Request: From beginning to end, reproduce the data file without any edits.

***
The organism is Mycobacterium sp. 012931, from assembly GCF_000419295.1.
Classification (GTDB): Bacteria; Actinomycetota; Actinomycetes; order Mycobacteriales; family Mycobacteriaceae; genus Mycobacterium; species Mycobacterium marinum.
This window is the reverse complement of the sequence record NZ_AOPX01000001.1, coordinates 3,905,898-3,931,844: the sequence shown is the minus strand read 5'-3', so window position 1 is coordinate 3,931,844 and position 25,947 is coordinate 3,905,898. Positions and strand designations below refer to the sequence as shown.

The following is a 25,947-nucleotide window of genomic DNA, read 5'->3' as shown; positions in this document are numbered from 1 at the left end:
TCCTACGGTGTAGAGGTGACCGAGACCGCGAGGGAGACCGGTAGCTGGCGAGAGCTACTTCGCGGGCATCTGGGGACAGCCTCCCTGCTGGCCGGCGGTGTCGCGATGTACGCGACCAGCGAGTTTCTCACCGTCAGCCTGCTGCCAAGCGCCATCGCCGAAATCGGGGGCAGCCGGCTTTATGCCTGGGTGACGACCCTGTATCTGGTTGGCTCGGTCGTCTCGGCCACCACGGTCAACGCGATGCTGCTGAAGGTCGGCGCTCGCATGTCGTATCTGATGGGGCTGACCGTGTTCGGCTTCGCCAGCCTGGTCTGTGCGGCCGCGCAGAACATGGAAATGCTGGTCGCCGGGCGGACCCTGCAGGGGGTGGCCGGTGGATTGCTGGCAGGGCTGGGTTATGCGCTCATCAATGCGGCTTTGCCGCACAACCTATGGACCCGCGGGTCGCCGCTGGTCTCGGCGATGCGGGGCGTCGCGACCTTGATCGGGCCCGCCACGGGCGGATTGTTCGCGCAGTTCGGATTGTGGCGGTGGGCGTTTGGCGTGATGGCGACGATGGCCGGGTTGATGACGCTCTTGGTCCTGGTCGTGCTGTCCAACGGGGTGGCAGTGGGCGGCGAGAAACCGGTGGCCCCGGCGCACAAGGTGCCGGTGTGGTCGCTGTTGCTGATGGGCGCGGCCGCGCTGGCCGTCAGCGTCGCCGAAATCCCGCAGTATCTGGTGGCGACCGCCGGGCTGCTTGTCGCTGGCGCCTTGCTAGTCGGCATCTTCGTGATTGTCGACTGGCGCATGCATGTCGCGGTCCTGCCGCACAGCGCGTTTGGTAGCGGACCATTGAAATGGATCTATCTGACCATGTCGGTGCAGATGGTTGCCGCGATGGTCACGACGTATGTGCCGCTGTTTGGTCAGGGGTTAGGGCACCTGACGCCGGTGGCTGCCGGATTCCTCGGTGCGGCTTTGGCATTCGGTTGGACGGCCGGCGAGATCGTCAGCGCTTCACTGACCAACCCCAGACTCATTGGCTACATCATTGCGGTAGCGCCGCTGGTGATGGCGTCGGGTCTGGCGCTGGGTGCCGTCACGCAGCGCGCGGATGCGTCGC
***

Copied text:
The organism is Mycobacterium sp. 012931, from assembly GCF_000419295.1.
Classification (GTDB): Bacteria; Actinomycetota; Actinomycetes; order Mycobacteriales; family Mycobacteriaceae; genus Mycobacterium; species Mycobacterium marinum.
This window is the reverse complement of the sequence record NZ_AOPX01000001.1, coordinates 3,905,898-3,931,844: the sequence shown is the minus strand read 5'-3', so window position 1 is coordinate 3,931,844 and position 25,947 is coordinate 3,905,898. Positions and strand designations below refer to the sequence as shown.

The following is a 25,947-nucleotide window of genomic DNA, read 5'->3' as shown; positions in this document are numbered from 1 at the left end:
TCCTACGGTGTAGAGGTGACCGAGACCGCGAGGGAGACCGGTAGCTGGCGAGAGCTACTTCGCGGGCATCTGGGGACAGCCTCCCTGCTGGCCGGCGGTGTCGCGATGTACGCGACCAGCGAGTTTCTCACCGTCAGCCTGCTGCCAAGCGCCATCGCCGAAATCGGGGGCAGCCGGCTTTATGCCTGGGTGACGACCCTGTATCTGGTTGGCTCGGTCGTCTCGGCCACCACGGTCAACGCGATGCTGCTGAAGGTCGGCGCTCGCATGTCGTATCTGATGGGGCTGACCGTGTTCGGCTTCGCCAGCCTGGTCTGTGCGGCCGCGCAGAACATGGAAATGCTGGTCGCCGGGCGGACCCTGCAGGGGGTGGCCGGTGGATTGCTGGCAGGGCTGGGTTATGCGCTCATCAATGCGGCTTTGCCGCACAACCTATGGACCCGCGGGTCGCCGCTGGTCTCGGCGATGCGGGGCGTCGCGACCTTGATCGGGCCCGCCACGGGCGGATTGTTCGCGCAGTTCGGATTGTGGCGGTGGGCGTTTGGCGTGATGGCGACGATGGCCGGGTTGATGACGCTCTTGGTCCTGGTCGTGCTGTCCAACGGGGTGGCAGTGGGCGGCGAGAAACCGGTGGCCCCGGCGCACAAGGTGCCGGTGTGGTCGCTGTTGCTGATGGGCGCGGCCGCGCTGGCCGTCAGCGTCGCCGAAATCCCGCAGTATCTGGTGGCGACCGCCGGGCTGCTTGTCGCTGGCGCCTTGCTAGTCGGCATCTTCGTGATTGTCGACTGGCGCATGCATGTCGCGGTCCTGCCGCACAGCGCGTTTGGTAGCGGACCATTGAAATGGATCTATCTGACCATGTCGGTGCAGATGGTTGCCGCGATGGTCACGACGTATGTGCCGCTGTTTGGTCAGGGGTTAGGGCACCTGACGCCGGTGGCTGCCGGATTCCTCGGTGCGGCTTTGGCATTCGGTTGGACGGCCGGCGAGATCGTCAGCGCTTCACTGACCAACCCCAGACTCATTGGCTACATCATTGCGGTAGCGCCGCTGGTGATGGCGTCGGGTCTGGCGCTGGGTGCCGTCACGCAGCGCGCGGATGCGTCGC